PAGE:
That 'thunk' we all heard yesterday was the sound of Google throwing down the gauntlet to Microsoft.
The announcement of its desktop search tool
-- now free to download
-- is a key moment in the burgeoning conflict between Web-based applications and traditional desktop operating system software.
The announcement had been widely anticipated. The extraordinary power of Internet search engines has shone a bright white light on Window's own terrible search function -- people just can't understand why it it's easier to find a needle in the Net haystack than that vital email buried in Outlook. Microsoft has postponed attempts to solve this until after Longhorn arrives, many years down the road, as it struggles to secure and consolidate its empire. That's just the sort of opportunity those bright kids at Google can't turn down.
Their solution has elegance and simplicity: a tiny 400K applet that quietly indexes all the emails, documents, and Web searches on your system, and then presents them in the familiar Google interface, neatly integrated with its Web functions.
It also comes with an unexpected bonus -- a thrill. It's reminiscent of the browser wars of the last decade, where users would eagerly await the next release of Netscape's software to see what innovations it contained. As news of Google's new tool spread around the ZDNet UK office, people gathered around computers, excitedly finding new features and trying out new ideas. When was the last time that happened? The buzz is back.
That buzz signifies a sea change. A new generation of companies is building businesses based on fundamentally different assumptions from the people who began the PC software revolution. The people at Google, Amazon, eBay, Salesforce.com, NetSuite and Netflix have one thing in common. They don't see the Net as a threat to their existing business. It's the platform upon which they've built their businesses. It's just how software works.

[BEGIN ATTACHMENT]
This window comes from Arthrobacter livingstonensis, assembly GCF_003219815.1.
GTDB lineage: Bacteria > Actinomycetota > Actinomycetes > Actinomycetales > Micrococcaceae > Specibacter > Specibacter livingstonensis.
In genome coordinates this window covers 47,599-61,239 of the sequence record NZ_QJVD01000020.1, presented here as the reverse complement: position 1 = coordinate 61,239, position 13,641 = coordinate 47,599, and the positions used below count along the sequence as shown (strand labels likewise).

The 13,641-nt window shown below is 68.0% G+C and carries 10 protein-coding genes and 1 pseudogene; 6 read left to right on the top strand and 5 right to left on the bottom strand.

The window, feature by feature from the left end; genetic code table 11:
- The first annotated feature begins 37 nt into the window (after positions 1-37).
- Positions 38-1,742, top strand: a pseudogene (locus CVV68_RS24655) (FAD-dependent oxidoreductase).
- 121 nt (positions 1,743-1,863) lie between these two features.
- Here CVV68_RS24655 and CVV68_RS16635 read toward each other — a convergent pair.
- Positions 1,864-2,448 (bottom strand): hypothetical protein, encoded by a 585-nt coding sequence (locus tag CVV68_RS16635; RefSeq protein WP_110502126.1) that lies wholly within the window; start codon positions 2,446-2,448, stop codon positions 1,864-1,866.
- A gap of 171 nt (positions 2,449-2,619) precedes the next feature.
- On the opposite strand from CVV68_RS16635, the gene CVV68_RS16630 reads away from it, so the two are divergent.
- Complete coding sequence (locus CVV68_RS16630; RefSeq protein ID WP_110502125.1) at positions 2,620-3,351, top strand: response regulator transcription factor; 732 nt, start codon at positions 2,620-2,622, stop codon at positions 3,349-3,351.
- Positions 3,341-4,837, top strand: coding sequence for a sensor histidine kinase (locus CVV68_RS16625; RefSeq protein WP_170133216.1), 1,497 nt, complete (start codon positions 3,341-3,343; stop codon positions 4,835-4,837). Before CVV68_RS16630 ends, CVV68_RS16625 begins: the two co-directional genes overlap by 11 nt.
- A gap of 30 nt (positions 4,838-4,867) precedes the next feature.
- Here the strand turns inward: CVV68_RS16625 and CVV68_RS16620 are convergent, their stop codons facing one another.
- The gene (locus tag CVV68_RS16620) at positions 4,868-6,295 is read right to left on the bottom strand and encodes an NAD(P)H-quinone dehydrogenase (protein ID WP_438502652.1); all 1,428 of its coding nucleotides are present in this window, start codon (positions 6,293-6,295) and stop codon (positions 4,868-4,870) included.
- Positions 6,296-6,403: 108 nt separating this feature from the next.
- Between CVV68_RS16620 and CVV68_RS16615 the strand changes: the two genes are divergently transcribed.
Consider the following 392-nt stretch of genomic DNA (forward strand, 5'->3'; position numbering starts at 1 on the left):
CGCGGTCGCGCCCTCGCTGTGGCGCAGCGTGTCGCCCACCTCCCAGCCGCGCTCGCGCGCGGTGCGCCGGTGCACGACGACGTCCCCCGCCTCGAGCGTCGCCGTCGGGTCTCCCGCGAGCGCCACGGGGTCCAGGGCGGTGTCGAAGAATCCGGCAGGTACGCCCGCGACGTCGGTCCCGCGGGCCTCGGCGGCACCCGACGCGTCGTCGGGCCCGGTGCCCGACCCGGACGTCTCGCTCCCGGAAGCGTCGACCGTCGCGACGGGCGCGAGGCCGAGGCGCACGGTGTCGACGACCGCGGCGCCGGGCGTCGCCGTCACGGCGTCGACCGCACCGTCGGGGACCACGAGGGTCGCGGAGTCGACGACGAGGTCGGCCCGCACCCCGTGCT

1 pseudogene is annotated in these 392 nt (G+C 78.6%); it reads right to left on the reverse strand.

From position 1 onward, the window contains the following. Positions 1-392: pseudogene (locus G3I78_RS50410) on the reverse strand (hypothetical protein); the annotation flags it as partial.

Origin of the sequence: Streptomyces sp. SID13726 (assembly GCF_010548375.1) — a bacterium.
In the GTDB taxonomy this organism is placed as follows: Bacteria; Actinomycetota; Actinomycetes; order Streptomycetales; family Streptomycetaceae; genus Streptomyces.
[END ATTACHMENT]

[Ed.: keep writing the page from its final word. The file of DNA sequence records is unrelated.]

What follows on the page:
Google now has its search engine, an email application and desktop search. It has an enormously powerful back-end infrastructure and a lot of consumer trust. It can continue to extend its reach into people's desktop experience.
How about a button on your browser that with one touch backs up all the files, emails, and Web searches on your desktop? How about being able to go to any Web café, log on to Google, and recreate that desktop?
How about a basic online word processing application that allows you to write simple documents and save them online, and that auto-imports all your Word documents, and lets you access them from anywhere in the world?
The old story goes that IBM's salespeople would complain that its technology was so hidden in the data centre that when users were asked what kind of computer they used they'd say NEC -- the name written on their monitors. If users one day log on to a Google desktop, work on documents, send and receive emails, and then log off, they might be as blissfully indifferent to their underlying operating system as IBM users of old.
Who cares about the operating system when the browser does the job? Mainframes, minicomputers, and PC computing have all had their day -- and they're all still here. We're now beginning to see what real Internet computing could look like.